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Comment: Re:This is kind of rediculous (Score 4, Informative) 888

by keithmo (#30561646) Attached to: TSA Wants You To Keep Your Seat, and Your Hands In Sight

Ok, I'm game. What's been implemented post-9/11 that's made us more secure?

I agree with Bruce Schneier on this: "Only two things have made flying safer [since 9/11]: the reinforcement of cockpit doors, and the fact that passengers know now to resist hijackers."

To make stupid people feel more secure by appearing to do something.

Sadly, most people confuse "activity" with "progress".

Robotics

The Best Robots of 2008 57

Posted by Soulskill
from the fully-functional dept.
An anonymous reader writes "Robot innovation continued its relentless advances during 2008. SingularityHub has a showcase of the best robot videos of the past year. These robot videos are really amazing, and they show just how far we have come in the field of robotics in recent years." The videos include toy robots, robot musicians (which we've discussed in the past), modular robots that work together to move around, robots doing synchronized martial arts, the BigDog robot that can walk on almost any type of terrain, and robot soccer. We've also recently talked about a couple of robots that will bring you beer.
Data Storage

Why Mirroring Is Not a Backup Solution 711

Posted by kdawson
from the pointed-lesson dept.
Craig writes "Journalspace.com has fallen and can't get up. The post on their site describes how their entire database was overwritten through either some inconceivable OS or application bug, or more likely a malicious act. Regardless of how the data was lost, their undoing appears to have been that they treated drive mirroring as a backup and have now paid the ultimate price for not having point-in-time backups of the data that was their business." The site had been in business since 2002 and had an Alexa page rank of 106,881. Quantcast said they had 14,000 monthly visitors recently. No word on how many thousands of bloggers' entire output has evaporated.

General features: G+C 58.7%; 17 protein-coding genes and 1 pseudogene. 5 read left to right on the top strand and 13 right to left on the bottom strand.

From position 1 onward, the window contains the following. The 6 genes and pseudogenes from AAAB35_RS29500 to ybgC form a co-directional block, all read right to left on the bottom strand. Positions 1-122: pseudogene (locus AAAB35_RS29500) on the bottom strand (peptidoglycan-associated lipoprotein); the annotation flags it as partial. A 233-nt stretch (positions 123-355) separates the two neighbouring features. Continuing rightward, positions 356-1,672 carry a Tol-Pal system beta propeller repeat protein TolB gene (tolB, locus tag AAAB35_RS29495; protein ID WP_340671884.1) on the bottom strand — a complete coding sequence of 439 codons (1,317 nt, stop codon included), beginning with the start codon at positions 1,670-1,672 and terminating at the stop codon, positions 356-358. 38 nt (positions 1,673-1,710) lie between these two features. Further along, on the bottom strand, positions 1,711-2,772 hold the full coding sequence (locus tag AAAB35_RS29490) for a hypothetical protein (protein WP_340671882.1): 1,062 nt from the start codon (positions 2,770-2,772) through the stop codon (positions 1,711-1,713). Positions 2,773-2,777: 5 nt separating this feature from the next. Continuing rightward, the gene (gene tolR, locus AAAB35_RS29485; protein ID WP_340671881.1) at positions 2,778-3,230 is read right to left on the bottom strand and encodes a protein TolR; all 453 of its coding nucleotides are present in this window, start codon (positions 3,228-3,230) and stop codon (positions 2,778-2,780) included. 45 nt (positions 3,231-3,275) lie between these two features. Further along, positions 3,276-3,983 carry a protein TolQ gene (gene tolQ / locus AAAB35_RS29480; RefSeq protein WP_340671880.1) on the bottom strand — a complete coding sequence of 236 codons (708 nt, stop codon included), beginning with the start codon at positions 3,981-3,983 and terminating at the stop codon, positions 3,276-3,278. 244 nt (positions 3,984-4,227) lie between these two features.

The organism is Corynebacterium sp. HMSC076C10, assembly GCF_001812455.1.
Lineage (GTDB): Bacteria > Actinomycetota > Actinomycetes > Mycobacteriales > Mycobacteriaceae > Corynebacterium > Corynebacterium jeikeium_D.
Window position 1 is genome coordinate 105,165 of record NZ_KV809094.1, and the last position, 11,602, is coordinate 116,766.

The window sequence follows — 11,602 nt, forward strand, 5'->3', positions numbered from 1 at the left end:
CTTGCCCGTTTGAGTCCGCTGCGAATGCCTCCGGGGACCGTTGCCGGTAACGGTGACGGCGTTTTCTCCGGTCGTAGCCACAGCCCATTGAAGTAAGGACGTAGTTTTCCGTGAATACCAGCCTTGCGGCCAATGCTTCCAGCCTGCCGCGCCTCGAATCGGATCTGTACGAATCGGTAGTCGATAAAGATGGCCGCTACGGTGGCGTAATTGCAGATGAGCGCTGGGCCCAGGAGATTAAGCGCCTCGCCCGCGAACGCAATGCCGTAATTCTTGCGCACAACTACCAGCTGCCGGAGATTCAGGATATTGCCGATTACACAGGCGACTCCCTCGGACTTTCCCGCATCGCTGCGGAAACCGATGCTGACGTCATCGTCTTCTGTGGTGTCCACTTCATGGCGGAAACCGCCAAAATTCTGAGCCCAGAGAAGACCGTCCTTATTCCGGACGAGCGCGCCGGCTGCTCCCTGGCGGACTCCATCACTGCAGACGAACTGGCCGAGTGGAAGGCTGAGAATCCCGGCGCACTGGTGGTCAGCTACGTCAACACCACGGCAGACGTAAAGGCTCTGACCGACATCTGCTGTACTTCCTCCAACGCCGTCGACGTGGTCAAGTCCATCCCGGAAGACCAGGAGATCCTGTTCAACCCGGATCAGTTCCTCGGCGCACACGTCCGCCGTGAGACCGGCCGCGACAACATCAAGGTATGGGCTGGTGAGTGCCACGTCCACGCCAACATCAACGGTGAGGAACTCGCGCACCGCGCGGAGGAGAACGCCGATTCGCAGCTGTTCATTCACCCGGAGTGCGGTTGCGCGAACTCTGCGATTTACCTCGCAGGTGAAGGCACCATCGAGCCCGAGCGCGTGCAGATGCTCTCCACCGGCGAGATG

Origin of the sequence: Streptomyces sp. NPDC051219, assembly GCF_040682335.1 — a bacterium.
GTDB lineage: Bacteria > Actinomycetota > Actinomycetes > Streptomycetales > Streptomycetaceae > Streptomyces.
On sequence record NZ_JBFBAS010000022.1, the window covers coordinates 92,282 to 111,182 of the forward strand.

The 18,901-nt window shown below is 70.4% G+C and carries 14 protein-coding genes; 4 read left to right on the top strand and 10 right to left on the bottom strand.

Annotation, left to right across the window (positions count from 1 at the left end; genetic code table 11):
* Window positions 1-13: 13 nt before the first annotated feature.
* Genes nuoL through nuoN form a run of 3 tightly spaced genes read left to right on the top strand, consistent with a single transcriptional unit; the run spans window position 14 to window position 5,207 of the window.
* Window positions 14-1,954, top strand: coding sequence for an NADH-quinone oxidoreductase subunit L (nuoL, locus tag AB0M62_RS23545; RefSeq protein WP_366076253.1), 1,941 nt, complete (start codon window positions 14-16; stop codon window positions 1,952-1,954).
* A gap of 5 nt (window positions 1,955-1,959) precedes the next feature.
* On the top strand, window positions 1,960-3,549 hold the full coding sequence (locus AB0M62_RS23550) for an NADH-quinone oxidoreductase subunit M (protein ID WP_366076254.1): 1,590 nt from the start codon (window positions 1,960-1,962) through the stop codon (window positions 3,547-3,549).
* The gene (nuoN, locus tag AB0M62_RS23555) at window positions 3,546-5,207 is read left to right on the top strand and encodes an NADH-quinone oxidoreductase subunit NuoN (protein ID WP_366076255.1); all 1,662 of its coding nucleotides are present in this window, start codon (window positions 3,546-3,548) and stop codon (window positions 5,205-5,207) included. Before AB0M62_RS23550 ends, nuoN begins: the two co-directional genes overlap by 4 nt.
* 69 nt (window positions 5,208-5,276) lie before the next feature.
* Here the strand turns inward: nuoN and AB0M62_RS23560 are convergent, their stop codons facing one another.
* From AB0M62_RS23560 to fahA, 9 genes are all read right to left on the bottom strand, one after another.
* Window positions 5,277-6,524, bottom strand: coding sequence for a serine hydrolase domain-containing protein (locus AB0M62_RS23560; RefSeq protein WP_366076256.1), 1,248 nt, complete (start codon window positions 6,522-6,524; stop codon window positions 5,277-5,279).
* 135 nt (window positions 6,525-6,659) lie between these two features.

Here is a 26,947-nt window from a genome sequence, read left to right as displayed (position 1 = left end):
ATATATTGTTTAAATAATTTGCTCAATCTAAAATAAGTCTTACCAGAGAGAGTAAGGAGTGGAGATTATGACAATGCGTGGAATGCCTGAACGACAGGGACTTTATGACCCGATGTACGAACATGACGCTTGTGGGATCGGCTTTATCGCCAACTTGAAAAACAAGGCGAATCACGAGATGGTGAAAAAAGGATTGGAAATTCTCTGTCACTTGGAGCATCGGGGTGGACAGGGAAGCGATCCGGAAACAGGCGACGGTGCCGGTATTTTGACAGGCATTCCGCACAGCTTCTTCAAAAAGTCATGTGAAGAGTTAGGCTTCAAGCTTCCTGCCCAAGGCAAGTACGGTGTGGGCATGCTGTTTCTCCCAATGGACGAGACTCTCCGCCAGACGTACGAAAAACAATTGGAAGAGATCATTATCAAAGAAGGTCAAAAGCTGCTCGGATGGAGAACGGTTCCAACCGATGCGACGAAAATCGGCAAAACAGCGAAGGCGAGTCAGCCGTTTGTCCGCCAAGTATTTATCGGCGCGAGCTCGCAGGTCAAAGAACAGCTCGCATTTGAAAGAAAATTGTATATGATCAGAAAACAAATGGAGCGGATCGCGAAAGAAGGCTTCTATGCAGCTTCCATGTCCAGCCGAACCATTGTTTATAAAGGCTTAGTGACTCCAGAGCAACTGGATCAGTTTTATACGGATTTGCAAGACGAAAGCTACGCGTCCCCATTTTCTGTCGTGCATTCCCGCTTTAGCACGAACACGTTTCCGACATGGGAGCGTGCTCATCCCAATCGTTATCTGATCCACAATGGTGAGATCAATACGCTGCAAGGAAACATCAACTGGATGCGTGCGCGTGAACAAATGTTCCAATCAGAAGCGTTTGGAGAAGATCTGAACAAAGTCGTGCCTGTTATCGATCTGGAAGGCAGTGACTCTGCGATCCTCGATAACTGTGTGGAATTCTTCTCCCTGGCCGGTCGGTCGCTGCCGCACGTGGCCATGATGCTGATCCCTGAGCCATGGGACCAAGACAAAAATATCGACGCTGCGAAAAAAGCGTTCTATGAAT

Image

Researchers Test Whether Sharks Enjoy Christmas Songs 142 Screenshot-sm

Posted by samzenpus
from the what-now dept.
Scientists plan to test whether sharks enjoy listening to Christmas pop songs, after US research showed fish could recognize melody. Chris Brown, senior marine biologist at the Loch Lomond aquarium, said seasonal music would be played through walkthrough underwater tunnels where they can be heard by dozens of nurse sharks, black-tip reef sharks, and ray species. Experts will then monitor the sharks' reactions to different songs. We'll play everything from Kim Wilde and Mel Smith's Rocking Around the Christmas Tree and Merry Christmas Everybody by Slade to Wham's Last Christmas. We may find they prefer something softer like White Christmas by Bing Crosby," Brown said. Thank you for answering this question science.
Medicine

Sarcasm Useful For Detecting Dementia 389